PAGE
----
Breaking News Bar
updated: 10/3/2017 4:19 PM

Report: 1,300 issues found at 2 Illinois housing complexes

hello
Success - Article sent! close
 
 

CAIRO, Ill. -- More than 1,300 health and safety issues were recently found at two public housing complexes in southern Illinois, according to a federal housing report.

The information was collected during a September 2016 inspection of the Elmwood and McBride properties in Cairo, according to The Southern Illinoisan , which recently received the report. The inspection was done by the U.S. Housing and Urban Development's Real Estate Assessment Center.

The inspection scores both housing complexes 17 out of 100, citing deficiencies that include mold, infestation, lead paint and water in the apartments. HUD also found deficient cooling and heating systems that led many residents to heat their homes with their ovens, a dangerous practice that could lead to carbon monoxide poisoning.

Dozens of families have moved from the complexes. Approximately 150 families remain.

The report, which was dated Sept. 1, 2017, doesn't include details about all of the 1,376 health and safety deficiencies cited in the inspection. It also doesn't include the entire assessment of the facilities that was completed by an architect earlier this year, the newspaper reported.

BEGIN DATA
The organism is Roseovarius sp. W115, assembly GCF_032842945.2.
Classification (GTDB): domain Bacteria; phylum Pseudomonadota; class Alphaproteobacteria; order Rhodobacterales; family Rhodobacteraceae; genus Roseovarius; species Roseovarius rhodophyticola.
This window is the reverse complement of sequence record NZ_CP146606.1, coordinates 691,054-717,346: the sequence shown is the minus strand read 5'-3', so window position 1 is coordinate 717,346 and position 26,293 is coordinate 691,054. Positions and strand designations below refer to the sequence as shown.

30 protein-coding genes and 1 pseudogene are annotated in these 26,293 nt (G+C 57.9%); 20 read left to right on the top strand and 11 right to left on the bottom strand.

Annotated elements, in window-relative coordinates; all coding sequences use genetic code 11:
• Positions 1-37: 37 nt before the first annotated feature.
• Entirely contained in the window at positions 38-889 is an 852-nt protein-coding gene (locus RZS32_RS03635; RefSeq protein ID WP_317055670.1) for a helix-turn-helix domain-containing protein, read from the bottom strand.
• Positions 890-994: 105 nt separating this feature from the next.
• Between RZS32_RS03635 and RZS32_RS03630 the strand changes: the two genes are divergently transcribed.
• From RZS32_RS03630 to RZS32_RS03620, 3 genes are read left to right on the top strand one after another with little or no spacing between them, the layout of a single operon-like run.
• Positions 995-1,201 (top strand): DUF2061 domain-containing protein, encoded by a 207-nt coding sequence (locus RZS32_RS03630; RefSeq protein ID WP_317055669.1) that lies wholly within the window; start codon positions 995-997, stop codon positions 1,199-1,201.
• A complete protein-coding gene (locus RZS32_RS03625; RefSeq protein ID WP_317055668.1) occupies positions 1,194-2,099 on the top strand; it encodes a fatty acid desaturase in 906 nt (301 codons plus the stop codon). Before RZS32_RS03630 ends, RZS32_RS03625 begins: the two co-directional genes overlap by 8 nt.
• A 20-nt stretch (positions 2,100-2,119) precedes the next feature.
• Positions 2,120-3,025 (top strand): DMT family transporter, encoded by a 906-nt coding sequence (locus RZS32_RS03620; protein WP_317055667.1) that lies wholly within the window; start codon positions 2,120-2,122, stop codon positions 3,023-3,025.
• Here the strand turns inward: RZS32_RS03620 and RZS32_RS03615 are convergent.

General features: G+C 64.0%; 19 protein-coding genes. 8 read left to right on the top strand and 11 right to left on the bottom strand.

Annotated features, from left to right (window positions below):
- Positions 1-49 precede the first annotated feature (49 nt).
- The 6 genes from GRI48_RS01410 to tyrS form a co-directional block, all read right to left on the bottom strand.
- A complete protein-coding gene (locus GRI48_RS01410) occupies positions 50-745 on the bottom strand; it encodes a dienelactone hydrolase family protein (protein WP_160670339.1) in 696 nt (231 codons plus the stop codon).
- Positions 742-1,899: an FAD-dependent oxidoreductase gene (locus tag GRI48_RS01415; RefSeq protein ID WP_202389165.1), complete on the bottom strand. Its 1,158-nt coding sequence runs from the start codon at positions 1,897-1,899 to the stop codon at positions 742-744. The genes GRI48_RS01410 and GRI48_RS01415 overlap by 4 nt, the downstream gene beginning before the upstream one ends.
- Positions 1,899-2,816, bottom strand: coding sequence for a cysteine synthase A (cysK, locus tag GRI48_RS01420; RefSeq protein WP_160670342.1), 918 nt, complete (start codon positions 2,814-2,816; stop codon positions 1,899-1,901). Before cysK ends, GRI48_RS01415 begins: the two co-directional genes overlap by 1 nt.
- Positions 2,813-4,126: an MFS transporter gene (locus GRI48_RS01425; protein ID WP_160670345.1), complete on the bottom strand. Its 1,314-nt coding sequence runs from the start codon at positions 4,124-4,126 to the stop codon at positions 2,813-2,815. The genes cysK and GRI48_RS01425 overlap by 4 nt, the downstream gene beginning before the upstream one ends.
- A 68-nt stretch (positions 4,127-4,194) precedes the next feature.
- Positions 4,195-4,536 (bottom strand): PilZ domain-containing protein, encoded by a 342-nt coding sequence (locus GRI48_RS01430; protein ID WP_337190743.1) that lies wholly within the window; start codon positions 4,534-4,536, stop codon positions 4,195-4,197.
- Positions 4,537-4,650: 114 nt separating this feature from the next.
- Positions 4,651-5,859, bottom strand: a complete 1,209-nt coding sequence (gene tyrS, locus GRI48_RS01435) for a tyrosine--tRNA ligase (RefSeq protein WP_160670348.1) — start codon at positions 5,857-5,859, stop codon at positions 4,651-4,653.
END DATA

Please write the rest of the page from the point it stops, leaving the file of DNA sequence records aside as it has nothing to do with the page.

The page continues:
Community leaders who requested the most recent report have asked the federal housing agency to review whether the complexes can be salvaged and rehabilitated, to give remaining families the option to stay in the city.

The Alexander County Board has already denied a request from HUD to use up to $400,000 of county funds designated for infrastructure projects. A regional administrator for HUD requested the funds at an Aug. 19 meeting to repair nine vacant units in Thebes, but the board's chairman, Chalen Tatum, said the county wasn't interested in partnering for the projects.

Tatum said the funds were needed to repair the Len Small Levee.

"The $400,000 we've obligated a long time ago to the levy that has a three-quarter of a mile (wide) hole in it," Tatum said. "It protects about four towns. . That's where we're at on that."

___

Information from: Southern Illinoisan, http://www.southernillinoisan.com

Article Comments ()
Guidelines: Keep it civil and on topic; no profanity, vulgarity, slurs or personal attacks. People who harass others or joke about tragedies will be blocked. If a comment violates these standards or our terms of service, click the X in the upper right corner of the comment box. To find our more, read our FAQ.